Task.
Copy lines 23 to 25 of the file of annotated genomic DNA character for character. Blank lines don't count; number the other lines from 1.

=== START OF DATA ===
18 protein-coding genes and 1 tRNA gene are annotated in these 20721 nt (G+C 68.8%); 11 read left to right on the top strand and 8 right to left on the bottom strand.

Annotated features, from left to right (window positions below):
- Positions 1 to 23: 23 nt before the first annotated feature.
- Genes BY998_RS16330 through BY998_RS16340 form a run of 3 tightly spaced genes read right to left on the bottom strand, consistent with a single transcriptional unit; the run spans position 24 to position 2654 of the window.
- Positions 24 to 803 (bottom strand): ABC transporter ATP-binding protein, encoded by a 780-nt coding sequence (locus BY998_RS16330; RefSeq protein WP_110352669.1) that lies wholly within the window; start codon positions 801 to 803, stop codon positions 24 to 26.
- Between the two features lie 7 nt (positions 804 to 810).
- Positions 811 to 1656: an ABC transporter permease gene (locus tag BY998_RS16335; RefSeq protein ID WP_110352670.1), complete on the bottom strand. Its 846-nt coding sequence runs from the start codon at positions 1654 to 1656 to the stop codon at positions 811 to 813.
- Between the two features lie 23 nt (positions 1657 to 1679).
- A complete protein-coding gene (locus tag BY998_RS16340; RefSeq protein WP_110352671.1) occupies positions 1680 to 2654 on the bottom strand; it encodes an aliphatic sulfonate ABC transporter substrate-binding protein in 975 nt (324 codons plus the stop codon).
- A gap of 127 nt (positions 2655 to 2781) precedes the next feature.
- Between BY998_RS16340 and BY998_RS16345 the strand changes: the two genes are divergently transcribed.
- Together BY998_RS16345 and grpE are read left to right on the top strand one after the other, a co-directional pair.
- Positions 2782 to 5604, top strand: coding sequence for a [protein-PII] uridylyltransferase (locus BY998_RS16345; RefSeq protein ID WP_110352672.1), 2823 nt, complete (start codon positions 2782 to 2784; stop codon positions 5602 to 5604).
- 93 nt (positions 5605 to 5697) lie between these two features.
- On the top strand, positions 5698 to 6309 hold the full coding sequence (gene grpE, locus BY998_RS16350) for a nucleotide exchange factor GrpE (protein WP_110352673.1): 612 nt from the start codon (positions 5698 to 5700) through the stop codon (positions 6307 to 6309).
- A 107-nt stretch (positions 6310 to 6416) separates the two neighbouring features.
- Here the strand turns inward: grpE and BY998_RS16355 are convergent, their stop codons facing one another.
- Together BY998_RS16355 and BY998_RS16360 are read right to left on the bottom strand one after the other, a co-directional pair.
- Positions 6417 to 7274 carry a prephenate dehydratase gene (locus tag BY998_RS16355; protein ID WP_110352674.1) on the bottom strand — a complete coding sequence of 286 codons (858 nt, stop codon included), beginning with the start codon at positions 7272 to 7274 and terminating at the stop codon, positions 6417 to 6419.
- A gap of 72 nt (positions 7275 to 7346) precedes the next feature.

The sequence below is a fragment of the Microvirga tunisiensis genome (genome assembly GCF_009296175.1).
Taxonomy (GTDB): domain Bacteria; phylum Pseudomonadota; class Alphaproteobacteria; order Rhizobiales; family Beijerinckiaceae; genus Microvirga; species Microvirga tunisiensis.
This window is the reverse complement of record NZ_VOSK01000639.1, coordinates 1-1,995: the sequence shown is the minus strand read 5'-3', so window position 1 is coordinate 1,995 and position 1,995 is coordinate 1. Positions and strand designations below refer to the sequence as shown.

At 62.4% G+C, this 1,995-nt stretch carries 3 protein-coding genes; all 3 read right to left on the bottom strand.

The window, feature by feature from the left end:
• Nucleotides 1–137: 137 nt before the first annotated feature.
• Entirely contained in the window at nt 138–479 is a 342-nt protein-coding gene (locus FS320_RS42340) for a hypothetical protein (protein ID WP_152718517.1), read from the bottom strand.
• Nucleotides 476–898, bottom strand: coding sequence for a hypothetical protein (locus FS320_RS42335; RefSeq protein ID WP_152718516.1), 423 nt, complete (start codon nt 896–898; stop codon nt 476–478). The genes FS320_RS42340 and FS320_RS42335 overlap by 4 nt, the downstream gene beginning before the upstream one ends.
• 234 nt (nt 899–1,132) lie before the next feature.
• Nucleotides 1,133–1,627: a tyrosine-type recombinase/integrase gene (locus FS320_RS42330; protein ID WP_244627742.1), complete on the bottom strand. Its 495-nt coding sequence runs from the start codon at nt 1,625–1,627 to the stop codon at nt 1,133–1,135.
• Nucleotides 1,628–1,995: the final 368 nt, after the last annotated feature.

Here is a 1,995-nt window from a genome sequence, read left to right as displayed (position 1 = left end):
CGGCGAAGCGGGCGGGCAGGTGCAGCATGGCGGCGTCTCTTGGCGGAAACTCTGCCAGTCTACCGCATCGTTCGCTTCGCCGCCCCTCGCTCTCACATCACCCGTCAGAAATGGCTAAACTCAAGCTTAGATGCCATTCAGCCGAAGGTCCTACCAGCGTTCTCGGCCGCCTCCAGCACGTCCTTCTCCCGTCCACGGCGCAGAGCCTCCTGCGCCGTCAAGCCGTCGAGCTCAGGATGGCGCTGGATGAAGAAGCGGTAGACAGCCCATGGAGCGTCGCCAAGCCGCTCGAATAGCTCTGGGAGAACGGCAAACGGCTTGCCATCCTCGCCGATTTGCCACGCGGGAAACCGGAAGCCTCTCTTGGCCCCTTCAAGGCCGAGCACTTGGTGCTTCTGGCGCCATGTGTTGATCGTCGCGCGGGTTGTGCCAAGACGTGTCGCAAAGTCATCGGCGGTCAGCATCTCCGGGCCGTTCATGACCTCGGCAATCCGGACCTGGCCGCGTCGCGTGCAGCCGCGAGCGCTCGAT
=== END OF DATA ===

This window is the reverse complement of record NZ_VOSK01000639.1, coordinates 1-1,995: the sequence shown is the minus strand read 5'-3', so window position 1 is coordinate 1,995 and position 1,995 is coordinate 1. Positions and strand designations below refer to the sequence as shown.

At 62.4% G+C, this 1,995-nt stretch carries 3 protein-coding genes; all 3 read right to left on the bottom strand.

The window, feature by feature from the left end: